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EA Sports' hit franchise has become famous over the years for the 'FIFA rage' every player seems to come down with a case of.
Gamers smashing up their controllers or even their own bedrooms have been a staple of the internet but The University Of Leeds, in collaboration with Casino.org have settled the debate once and for all.
Their deep dive into what goes on in the body while playing a game of FIFA shows a reduction in stress and anxiety for everyone.
"When a goal was scored there was a spike in heart rate, this tended to be higher when the opposition scored which is indicative of a surge in emotion," a press release explained.
"All players demonstrated an increase in heart rate whilst playing the game. Heart rate responses were more elevated across the board when playing against an unknown player, reaching levels of a moderate cardio workout when goals were scored on either side."
Once conceding a goal, heartrate went up for 70 per cent of subjects as they looked to find an equaliser or winner.
"Playing against an unknown player who really exists clearly caused a higher level of arousal, and goals scored against participants in those games had a marked impact on heart rate," the research adds.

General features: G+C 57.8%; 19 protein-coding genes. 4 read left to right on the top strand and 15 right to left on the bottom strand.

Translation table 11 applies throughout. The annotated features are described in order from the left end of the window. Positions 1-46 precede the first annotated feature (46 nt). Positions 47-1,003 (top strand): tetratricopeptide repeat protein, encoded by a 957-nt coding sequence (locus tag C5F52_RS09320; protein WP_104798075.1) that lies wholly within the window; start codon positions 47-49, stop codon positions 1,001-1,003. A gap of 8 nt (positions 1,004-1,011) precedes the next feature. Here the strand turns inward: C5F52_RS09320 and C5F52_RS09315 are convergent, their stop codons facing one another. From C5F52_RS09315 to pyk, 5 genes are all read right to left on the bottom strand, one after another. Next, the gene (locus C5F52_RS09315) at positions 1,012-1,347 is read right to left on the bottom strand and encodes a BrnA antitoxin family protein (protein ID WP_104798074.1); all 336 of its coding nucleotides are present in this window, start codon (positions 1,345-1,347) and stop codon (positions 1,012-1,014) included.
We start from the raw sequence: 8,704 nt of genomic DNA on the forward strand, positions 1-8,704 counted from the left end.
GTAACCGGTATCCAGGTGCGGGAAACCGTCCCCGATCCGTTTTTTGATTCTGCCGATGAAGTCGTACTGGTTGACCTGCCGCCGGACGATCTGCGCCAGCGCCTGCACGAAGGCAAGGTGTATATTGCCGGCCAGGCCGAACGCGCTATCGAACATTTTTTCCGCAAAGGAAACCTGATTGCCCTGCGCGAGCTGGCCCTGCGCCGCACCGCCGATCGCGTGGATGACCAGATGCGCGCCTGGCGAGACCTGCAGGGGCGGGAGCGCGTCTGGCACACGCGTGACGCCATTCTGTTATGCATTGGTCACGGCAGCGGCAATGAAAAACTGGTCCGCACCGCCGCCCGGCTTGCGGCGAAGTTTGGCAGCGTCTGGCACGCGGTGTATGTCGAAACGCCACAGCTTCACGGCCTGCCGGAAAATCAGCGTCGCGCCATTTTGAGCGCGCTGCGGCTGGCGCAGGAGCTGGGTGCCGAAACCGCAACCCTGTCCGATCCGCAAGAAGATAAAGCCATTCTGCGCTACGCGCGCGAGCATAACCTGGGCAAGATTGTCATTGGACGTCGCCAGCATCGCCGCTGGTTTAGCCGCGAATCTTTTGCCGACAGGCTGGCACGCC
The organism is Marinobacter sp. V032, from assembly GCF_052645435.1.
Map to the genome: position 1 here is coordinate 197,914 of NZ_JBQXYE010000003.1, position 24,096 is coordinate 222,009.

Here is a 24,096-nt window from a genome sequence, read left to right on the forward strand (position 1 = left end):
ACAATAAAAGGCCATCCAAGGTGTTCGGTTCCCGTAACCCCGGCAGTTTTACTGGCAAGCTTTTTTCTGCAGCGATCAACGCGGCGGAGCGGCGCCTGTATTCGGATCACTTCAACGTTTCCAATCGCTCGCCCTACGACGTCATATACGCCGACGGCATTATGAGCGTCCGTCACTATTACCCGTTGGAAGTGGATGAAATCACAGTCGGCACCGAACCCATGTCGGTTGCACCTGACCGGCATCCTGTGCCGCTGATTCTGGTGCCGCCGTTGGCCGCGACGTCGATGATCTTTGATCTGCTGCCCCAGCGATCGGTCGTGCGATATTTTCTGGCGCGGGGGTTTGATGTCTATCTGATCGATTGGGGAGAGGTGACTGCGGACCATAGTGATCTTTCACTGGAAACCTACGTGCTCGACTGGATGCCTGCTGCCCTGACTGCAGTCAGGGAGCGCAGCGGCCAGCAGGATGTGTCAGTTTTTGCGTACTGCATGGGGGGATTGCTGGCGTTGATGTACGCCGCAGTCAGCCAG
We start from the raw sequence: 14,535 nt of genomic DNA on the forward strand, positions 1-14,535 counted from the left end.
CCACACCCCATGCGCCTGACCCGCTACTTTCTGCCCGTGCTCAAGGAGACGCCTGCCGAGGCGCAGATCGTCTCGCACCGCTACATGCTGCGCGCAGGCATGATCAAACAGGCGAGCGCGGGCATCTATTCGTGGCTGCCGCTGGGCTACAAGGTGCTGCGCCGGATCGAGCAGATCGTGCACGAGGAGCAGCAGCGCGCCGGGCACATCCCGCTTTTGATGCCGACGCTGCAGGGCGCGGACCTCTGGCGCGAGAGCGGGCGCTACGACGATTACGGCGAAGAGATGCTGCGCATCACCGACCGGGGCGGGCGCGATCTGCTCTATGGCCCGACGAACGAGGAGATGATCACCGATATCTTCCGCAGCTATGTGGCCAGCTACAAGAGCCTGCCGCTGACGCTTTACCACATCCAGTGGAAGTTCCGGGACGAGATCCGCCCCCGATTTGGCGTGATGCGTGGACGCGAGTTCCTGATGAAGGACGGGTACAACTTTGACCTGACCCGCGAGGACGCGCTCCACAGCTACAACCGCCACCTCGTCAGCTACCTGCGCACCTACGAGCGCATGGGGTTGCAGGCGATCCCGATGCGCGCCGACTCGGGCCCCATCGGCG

Just realised I had my window open during a fifa rage, at least my whole street know that I was trying to control Witsel pic.twitter.com/aABV9xQw6Z
- ً (@AlcantaraRole) November 6, 2020
"The heart rate spikes in this condition approached up to 140 beats per minute, indicating a real surge in emotional activity when a goal is scored.
"This kind of escalation is comparative to what individuals within our participant's age range would see when engaging in a moderate cardio work-out such as a brisk walk (around 135 BPM).
"Despite blood pressure and heart rate results both indicating a surge in emotional activity and rage when playing the game, participants across the board pre and post all indicated a decline in anxiety.
"This shows that despite the commonality of experiencing 'FIFA rage', playing the game can actually reduce the players' perception of stress and anxiety."
So playing a few games of intense FIFA could actually be beneficial to your health, even if you lose? Interesting stuff, especially with the PlayStation and Xbox Series X around the corner.
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